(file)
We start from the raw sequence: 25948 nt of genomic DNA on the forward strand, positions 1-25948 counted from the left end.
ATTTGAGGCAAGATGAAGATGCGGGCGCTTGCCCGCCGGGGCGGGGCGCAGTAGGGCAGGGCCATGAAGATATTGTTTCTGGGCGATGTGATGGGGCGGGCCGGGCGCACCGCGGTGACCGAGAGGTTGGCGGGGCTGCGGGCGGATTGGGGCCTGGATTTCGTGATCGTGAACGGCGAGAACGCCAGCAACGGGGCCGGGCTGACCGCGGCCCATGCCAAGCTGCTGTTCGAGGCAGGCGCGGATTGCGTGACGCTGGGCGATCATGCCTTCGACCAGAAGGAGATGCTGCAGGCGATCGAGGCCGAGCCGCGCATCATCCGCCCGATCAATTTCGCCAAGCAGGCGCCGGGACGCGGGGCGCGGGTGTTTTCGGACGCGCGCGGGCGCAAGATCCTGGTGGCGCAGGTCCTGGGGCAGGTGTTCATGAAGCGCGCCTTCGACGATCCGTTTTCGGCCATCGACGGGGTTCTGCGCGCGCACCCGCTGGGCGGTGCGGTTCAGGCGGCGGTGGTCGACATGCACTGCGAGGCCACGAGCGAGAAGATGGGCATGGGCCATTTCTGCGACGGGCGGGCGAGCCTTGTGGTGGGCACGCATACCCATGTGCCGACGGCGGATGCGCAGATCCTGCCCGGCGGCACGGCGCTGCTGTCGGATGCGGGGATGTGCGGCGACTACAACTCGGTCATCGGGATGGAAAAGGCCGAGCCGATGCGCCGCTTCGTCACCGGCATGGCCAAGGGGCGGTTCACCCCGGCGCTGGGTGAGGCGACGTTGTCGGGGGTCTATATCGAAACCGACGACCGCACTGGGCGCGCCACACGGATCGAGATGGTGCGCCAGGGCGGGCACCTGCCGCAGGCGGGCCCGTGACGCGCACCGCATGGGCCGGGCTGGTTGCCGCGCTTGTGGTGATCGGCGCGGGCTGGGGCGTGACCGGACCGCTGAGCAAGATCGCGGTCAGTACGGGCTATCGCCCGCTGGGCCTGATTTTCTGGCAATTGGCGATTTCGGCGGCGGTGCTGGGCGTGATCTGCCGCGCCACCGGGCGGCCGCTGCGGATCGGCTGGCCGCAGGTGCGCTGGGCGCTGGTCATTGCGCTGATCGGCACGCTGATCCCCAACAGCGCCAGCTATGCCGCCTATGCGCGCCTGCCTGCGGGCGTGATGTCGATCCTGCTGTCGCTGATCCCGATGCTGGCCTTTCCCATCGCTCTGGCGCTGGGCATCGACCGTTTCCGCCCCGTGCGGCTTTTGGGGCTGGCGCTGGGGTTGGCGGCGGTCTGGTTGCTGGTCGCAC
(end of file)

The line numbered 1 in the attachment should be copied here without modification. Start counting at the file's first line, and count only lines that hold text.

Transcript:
We start from the raw sequence: 25948 nt of genomic DNA on the forward strand, positions 1-25948 counted from the left end.